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Modern Food in Bangkok

by Geoffrey Smith May 5, 2007

Photo of Street Food

Lunch on the roadside in Bangkok.

I love food and I love Bangkok. And it just so happens that Bangkok is brimming with great food. I spent some time there recently and I decided to document my culinary travels over the course of a week. I know this website is called Urban Dish Seattle, but if we ever expand the reach of Urban Dish, Bangkok is high on our list.

I actually used to live in Thailand, I also speak Thai fluently, and my wife is Thai, so I have a pretty good idea of what Thai food should be. But that’s not really what this article is about. If you talk food to anybody who has been to Southeast Asia—foodies especially—they will invariably talk about the wonders of street food. “Did you eat the street food?” It’s almost like a badge of honor to affirm that you have indeed partaken of the potentially dangerous, authentically superior cuisine of the roadside. And, for the most part I understand this. Thai street food is certainly some of the best food I have ever eaten anywhere, no question. But at the same time street food has a few shortcomings.

Photo of Street Food

Latenight meat-on-a-stick.

Often the most memorable meals to me have much more to do with atmosphere and the elevation of one’s mood: with flavors, friends, drinks, conversation, and scenery. Street food can do wonders with flavor, but that’s about where the wonder stops. I have no desire to sit on a 2 foot plastic stool and preside over a three hour meal with friends sans booze while trucks and motorcycles belch exhaust in my face as I wipe my sweaty brow with a tiny piece of toilet paper. There's another area where street food can’t always excel: innovation. The vendors selling food on the roadside are specialists, they tend to focus on a handful of similar dishes and crank them out. People know what to expect and they come back to the same vendor time and time again because the food is both delicious and consistent—like fast food should be. Again, there’s nothing wrong with any of this, and in fact it’s pretty great. (If only we had fast food of this variety and quality in the west!)

But this time around in Bangkok I wanted to seek out something different. I was in search of innovative Thai cuisine that was slightly off the beaten path. You can easily get haute “Royal” Thai cuisine in many of the larger hotels prepared by some of the world’s best chefs, but I wasn’t after that. I was looking for smaller restaurants big on atmosphere, pouring handmade cocktails, dishing up unique menus, and offering an attitude that was a bit more down to earth than the big hotels, but also a bit more upscale that the usual roadside fare. By the week’s end I was fully satiated and perhaps even a little drunk. I was successful, and this was good. Here are a few highlights:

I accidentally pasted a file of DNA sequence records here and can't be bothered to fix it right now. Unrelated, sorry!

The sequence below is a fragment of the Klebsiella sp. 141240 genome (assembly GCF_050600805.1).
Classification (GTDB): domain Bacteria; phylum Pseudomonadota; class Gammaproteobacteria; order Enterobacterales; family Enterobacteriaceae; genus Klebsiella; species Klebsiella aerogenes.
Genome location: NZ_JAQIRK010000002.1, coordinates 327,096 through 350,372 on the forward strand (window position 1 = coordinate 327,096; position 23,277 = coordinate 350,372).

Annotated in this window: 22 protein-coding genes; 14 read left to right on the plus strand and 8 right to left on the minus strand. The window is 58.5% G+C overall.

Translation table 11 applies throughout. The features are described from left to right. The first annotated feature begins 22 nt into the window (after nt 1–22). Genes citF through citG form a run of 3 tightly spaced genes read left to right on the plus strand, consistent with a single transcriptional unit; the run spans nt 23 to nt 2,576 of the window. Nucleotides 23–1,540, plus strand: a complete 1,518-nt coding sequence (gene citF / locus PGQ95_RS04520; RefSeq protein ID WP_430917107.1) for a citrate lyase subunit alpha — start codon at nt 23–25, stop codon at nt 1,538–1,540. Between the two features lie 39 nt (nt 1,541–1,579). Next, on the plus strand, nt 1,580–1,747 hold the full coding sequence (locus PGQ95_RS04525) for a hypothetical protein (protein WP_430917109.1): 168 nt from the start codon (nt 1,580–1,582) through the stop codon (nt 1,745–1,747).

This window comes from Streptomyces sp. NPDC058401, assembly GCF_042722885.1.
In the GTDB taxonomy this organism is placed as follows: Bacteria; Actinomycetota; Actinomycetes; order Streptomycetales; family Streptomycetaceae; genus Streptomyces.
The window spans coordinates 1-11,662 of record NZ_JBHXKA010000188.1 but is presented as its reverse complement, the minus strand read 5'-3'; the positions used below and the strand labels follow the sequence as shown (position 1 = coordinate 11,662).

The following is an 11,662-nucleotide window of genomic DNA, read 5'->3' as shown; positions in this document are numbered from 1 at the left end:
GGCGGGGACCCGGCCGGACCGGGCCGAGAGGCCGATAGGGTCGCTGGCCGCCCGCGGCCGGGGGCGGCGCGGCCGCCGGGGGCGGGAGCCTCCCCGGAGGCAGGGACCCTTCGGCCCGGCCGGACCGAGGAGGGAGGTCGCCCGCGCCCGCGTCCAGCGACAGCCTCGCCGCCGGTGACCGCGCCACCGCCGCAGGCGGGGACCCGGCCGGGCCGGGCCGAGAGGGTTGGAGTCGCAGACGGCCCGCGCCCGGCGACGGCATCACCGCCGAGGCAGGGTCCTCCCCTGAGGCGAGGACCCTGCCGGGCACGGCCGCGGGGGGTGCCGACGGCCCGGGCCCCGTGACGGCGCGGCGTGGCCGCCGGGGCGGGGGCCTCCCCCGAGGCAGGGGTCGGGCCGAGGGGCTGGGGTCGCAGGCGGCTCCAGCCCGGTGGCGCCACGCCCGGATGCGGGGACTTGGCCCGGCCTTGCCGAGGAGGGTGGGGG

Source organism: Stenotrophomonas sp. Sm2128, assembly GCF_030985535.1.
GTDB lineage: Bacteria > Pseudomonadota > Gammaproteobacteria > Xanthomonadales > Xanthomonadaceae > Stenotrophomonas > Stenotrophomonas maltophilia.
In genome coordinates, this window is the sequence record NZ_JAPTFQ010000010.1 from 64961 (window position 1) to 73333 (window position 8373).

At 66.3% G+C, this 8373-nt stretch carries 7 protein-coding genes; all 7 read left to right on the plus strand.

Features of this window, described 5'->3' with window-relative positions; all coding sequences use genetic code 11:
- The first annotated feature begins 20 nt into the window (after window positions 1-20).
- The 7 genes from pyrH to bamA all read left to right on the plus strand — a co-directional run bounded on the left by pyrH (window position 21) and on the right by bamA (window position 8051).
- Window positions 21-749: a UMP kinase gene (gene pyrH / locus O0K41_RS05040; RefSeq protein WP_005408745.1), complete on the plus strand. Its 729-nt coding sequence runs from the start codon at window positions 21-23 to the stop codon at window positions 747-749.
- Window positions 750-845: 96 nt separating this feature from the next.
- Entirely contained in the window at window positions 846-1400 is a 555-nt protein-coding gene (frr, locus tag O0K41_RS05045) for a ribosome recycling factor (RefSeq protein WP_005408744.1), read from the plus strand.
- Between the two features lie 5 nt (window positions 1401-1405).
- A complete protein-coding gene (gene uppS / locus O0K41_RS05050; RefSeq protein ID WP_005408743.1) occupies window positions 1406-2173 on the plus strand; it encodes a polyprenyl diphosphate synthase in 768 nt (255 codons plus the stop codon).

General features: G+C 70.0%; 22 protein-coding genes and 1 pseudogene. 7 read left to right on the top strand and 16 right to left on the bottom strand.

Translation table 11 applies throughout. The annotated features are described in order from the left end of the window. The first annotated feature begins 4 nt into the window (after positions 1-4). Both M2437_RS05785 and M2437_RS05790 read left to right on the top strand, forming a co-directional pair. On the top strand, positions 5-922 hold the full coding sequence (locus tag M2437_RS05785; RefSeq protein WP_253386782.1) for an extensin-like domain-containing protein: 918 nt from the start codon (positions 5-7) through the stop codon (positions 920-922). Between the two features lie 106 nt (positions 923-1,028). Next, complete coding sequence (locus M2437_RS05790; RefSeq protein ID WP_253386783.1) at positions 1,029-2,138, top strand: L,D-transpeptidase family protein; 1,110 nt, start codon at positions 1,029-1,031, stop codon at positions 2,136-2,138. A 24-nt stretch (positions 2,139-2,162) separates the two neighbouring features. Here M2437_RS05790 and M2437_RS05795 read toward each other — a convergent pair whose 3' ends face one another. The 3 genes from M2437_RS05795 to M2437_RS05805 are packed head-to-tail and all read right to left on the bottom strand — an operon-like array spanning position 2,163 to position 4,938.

Hazara

Hazara: Face Plaza

Okay, so right off the bat I’m breaking the rules and eating Indian food. But this is really good Indian food. The Face is a complex hidden away on Sukhumvit soi 38 and is made up of the Face Bar, La Na Thai restaurant and Hazara restaurant. I decided to go with the "frontier Indian style" Hazara. The whole place is built around a torch-lit, classic Thai house with outdoor/indoor areas, fish ponds, lush bamboo gardens, giant carved statues, opium beds to lounge on, and excellent frozen cocktails to stave off the heat. This night also rekindled my long love affair with rum in the form of a several ice-cold mojitos. The food was great: spicy tikka masala, fresh raita with huge chunks of Thai cucumber, and some freshly baked garlic naan. The decor was dark and sexy and I really like how they rely on traditional Thai methods of cooling the house so it never feels like air conditioning. This is a great place to go if you want to impress your friends as there’s really no sign out front and once you enter the dimly-lit, lush garden and wander up the stairs toward the house it’s hard to believe you are still in Bangkok.

Hazara Soi 38 Sukhumvit Road Tel: 66 2 713 6048 www.facebars.com

Mahanaga

Mahanaga

They’re calling this food Thai Fusion. Mahnaga is an old colonial house turned into a cozy cocktail lounge that opens up into a lush garden courtyard where you can dine under the stars. I happened to be there in the hot season so they had me sit inside the air-conditioned pavilion alongside the garden, as nobody seemed to want to be in the heat. The look is Moroccan inspired with plenty of drapery, tajines, and a waitstaff done up in Moorish gowns. The food was excellent. Small portions with lots of flavor and heat. I started with grilled pork satay wrapped in pandanus leaves served with pita bread. I followed that with more mojitos and yum neua yang saranea which was a spicy grilled New Zealand sirloin salad with lemongrass, mint, and fresh grapes. The heat was kick-starting my endorphins and the rum was stupefying my ability to speak Thai, but all was well. I finished my meal and retired to the plush lounge and ordered up some caipirinhas and sunk into a cozy chair in the corner to watch the crowd. Mahanaga is a great blend of classic and modern Thai and I actually went back later on in the week for more of the delicious caipirinhas. I only wish I could have dined in the candle-lit garden outside.

Mahanaga 2 Sukhumvit 29 Tel: 66 2 662 3060 www.mahanaga.com

Flava

Flava